Tag Archives: Sterling

Saturday

Schirin invited us down to Jefferson for some Saturday morning sourdough pancakes! Oh, and also to do some dyeing with onion skins! She’s designed an independent project where she makes a sweater from scratch… you can read a wee bit more about her adventures here Schirin’s also put up a lovely post about our day on her project blog including the recipe for those tasty pancakes!

Onion skins with a copper sulfate mordant! Much darker than the onion skin dye I made with alum mordant a while ago…

The Garden As It Is

So, I started an obsession with pickling things over this past winter. Something about trudging through three foot snow drifts made my brain start to crave books about canning. Luckily the library is well stocked and it was pretty easy to start researching whatever it was that caught my fancy (pickled grapes, anyone?). And, fortunately or otherwise (I’ll let you judge for yourself) seed catalogs started appearing in our mailbox. I always love poking through them and usually have no overarching planting schemes in mind… until this time. I flipped straight to the cucumber section and picked out a nice packet of pickling cucumbers and I even found a nice paste tomato that started a spaghetti sauce researching binge.

Now, several months later my cucumbers all died within three days of settling into real dirt outside. So, I trotted down the road to the Saturday Market and bought a flat of six for $1.50 (it was a flat of six containers but it turns out that each container actually held two plants… that’s TWELVE cucumber plants!). I didn’t want to plop them all back in the same place the last cucumbers met their untimely ends in, so I put half of them in an Ikea tupperware bin (the lids don’t lock onto the bins making them practically useless for cramming things into so I didn’t feel much of a twinge when I drilled drainage holes in the bottom) and crossed my fingers.

Here’s the mildly rag-tag “container garden” that’s camped out in the parkinglot. Basil on the far right, depressingly stunted cilantro next, tomatoes in the next container and the wee ones in front, and lastly, cucumbers climbing their way up a trellis in their cozy, useless-for-storage box!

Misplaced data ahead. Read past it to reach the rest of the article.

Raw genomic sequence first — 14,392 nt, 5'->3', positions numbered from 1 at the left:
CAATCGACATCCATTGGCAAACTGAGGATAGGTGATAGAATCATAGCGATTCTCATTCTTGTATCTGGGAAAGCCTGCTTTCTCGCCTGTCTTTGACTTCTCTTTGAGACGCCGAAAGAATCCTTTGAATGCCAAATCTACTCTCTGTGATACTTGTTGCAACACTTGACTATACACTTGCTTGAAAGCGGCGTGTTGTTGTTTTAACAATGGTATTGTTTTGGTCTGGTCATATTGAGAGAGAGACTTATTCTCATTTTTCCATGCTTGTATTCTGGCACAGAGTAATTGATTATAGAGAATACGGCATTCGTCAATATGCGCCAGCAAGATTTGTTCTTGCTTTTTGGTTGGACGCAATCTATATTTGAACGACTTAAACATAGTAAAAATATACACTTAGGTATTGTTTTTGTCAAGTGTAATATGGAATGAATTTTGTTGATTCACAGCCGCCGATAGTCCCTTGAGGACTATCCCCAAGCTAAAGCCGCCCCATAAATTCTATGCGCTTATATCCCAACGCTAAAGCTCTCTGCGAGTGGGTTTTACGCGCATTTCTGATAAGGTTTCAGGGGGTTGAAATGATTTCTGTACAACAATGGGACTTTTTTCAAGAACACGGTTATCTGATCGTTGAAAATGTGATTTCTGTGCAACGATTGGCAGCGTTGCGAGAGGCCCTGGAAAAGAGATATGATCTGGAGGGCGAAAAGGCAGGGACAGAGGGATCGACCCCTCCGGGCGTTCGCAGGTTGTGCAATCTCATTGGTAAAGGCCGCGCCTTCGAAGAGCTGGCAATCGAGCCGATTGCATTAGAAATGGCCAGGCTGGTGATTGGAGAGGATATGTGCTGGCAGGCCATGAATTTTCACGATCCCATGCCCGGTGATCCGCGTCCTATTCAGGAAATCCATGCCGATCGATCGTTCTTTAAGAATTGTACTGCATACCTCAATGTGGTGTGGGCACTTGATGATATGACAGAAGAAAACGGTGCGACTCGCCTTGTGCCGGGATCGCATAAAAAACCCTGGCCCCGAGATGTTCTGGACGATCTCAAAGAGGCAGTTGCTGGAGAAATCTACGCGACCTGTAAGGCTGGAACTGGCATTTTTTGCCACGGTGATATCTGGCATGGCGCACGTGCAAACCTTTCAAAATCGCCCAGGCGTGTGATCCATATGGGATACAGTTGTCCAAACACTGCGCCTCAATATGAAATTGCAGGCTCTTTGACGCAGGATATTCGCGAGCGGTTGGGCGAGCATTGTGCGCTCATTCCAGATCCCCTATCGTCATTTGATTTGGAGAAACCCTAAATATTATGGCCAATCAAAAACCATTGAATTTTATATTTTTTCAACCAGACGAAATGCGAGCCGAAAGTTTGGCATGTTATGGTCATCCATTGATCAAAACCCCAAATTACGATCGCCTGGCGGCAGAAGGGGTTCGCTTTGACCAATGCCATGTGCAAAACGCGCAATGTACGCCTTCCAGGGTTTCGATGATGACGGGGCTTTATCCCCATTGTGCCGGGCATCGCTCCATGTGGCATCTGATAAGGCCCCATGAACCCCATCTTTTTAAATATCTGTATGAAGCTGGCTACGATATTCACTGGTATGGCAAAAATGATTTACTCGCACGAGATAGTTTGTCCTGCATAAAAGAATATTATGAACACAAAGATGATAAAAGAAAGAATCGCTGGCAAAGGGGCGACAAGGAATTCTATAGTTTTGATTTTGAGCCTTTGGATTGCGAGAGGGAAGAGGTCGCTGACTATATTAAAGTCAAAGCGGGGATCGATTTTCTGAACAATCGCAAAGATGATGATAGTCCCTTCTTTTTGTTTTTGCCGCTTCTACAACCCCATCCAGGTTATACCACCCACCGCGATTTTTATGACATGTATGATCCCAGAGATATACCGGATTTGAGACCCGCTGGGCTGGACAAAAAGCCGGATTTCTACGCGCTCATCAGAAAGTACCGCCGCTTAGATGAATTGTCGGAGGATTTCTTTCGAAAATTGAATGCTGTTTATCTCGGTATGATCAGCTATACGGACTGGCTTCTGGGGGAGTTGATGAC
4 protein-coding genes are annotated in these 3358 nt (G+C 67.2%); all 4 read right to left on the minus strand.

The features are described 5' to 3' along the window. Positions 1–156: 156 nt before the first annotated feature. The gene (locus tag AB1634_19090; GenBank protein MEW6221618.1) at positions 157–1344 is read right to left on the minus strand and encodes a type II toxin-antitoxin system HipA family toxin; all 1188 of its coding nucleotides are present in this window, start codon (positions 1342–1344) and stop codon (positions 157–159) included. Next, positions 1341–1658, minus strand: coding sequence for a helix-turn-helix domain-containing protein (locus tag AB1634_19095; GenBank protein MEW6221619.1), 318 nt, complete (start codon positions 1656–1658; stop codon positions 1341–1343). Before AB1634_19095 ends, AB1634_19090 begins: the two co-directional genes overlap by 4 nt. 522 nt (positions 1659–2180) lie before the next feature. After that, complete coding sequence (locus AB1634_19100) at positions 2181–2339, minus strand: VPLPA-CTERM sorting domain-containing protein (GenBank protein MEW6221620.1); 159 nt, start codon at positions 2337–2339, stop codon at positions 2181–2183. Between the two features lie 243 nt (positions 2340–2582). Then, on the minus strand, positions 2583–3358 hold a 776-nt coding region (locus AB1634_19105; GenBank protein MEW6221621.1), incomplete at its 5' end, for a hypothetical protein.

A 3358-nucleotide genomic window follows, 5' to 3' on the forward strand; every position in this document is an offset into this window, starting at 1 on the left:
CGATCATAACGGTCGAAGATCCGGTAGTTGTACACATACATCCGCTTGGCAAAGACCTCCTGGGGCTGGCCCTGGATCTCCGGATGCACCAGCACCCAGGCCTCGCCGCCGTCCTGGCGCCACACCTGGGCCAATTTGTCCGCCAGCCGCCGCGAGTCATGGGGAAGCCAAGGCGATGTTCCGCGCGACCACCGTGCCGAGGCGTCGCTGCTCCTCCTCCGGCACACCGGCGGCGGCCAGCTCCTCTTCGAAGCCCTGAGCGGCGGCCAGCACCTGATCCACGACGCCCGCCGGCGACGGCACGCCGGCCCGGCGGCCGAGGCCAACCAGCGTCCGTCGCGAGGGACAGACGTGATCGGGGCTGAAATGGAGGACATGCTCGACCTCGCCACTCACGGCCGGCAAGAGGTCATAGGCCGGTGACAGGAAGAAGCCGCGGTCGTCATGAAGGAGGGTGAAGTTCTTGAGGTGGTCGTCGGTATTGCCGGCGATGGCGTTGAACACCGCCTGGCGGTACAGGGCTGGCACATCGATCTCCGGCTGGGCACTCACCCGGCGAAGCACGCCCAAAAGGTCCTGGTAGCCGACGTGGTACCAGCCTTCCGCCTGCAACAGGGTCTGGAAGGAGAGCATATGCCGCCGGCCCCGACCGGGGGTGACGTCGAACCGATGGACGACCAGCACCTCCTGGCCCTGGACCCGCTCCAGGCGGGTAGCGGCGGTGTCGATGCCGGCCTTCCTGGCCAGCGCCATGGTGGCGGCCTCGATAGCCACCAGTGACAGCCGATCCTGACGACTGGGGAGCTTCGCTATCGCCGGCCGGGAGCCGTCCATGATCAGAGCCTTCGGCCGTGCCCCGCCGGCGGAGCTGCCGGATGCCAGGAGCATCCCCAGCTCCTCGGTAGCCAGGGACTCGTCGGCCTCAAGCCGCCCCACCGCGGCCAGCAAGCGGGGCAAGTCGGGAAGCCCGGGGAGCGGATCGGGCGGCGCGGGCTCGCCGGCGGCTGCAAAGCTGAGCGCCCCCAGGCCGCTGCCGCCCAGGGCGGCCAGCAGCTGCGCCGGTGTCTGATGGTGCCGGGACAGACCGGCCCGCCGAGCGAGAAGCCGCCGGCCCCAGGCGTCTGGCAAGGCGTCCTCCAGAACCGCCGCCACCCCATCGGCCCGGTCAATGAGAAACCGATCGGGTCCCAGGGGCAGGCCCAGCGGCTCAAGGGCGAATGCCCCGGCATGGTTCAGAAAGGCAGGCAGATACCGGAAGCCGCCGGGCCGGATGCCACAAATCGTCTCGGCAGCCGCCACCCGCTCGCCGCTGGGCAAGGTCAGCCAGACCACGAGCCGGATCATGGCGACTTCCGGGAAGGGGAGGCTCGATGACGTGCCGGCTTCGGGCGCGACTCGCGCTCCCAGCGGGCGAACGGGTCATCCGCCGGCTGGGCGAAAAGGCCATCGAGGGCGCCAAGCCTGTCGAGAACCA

The basil is doing just fine… so far.

Still achingly small tomatoes. I hope they do their tomatoey business before those snow drifts descend again!

And here’s the second half of the garden. Joe and I carved an area out of an old, overgrown vegetable garden on the other side of the parkinglot and planted the cherry tomato plant I bought from the Craftsbury Academy’s plant sale, two acorn squash ($1 for two at the Saturday Market!), three bell peppers (free from the Ag. Program at Sterling) and the other six cucumbers. Linus has been unwittingly indispensable, that blue bucket is full of bunny fertilizer just chillin until we need it! How exciting…

An acorn squash-to-be!

So that’s the garden. In other interesting news down at the lower dorms, Steve is keeping seven of the meat rabbits from the barn out on pasture to compare their weight to the ones still cooped up in the barn.

He refitted a chicken tractor with wheels and scoots them around next to the potato patch.

A California bunny with muddy-red paws… which are perfect foreshadowing. I was buttering my toast this morning and, glancing at the parking lot out the window, saw a delightful little white rabbit calmly meandering around. All seven bunnies had gotten out AGAIN. Between three people we caught six after about and hour of chasing and scrambling… the seventh is nowhere to be found but there’s a mysteriously large pile of white fur in the driveway. The rabbit above squeals like a wounded pig when you grab him. It’s an utterly terrifying sound.